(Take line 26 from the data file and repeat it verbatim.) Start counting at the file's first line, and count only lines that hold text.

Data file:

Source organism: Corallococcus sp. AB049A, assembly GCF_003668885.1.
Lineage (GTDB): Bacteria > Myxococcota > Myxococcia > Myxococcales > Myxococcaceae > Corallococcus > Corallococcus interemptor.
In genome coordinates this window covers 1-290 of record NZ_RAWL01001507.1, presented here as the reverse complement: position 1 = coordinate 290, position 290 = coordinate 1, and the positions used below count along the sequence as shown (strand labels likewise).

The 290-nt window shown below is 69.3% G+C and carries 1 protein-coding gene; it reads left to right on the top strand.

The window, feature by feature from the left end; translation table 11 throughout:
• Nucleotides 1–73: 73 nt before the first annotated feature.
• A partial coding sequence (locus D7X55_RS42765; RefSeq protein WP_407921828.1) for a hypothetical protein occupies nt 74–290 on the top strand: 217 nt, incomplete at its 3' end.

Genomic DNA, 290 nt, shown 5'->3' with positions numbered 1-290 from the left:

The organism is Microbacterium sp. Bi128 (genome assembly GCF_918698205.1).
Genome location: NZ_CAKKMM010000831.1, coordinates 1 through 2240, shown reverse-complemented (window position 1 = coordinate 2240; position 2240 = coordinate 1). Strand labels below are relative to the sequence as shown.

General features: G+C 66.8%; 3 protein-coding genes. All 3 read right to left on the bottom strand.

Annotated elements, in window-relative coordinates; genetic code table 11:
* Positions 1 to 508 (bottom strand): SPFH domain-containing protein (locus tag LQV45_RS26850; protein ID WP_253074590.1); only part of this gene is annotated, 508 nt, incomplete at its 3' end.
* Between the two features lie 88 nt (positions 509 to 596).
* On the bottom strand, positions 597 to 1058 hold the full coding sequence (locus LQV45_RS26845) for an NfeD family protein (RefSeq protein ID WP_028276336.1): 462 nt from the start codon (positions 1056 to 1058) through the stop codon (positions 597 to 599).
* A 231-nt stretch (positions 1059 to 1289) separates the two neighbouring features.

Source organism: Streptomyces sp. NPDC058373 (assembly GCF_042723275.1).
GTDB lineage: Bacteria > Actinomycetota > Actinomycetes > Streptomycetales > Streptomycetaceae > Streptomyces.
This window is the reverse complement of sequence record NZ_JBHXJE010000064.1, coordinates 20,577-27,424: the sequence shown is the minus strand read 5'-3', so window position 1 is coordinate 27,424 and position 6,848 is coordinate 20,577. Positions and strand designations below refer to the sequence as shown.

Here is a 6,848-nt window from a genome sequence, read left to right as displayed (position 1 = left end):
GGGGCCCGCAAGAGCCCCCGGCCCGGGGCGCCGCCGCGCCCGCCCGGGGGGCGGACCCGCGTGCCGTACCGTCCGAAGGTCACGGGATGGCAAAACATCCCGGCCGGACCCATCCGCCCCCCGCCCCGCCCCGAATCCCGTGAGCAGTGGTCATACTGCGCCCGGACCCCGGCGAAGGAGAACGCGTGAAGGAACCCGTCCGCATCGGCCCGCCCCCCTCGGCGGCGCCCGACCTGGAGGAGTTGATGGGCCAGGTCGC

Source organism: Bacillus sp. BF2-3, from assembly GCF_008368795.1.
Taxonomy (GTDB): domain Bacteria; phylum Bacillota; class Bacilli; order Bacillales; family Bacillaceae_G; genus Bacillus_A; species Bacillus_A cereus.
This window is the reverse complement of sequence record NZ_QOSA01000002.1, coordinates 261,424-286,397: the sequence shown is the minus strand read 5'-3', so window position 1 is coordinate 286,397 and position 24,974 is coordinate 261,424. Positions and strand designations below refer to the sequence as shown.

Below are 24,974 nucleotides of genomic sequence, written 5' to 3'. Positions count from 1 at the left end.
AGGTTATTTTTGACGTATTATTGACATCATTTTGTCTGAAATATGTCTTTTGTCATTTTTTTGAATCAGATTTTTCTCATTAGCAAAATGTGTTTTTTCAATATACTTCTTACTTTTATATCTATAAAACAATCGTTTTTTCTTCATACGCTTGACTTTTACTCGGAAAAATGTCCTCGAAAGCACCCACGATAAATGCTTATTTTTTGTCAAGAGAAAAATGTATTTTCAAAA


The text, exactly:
AGGTTATTTTTGACGTATTATTGACATCATTTTGTCTGAAATATGTCTTTTGTCATTTTTTTGAATCAGATTTTTCTCATTAGCAAAATGTGTTTTTTCAATATACTTCTTACTTTTATATCTATAAAACAATCGTTTTTTCTTCATACGCTTGACTTTTACTCGGAAAAATGTCCTCGAAAGCACCCACGATAAATGCTTATTTTTTGTCAAGAGAAAAATGTATTTTCAAAA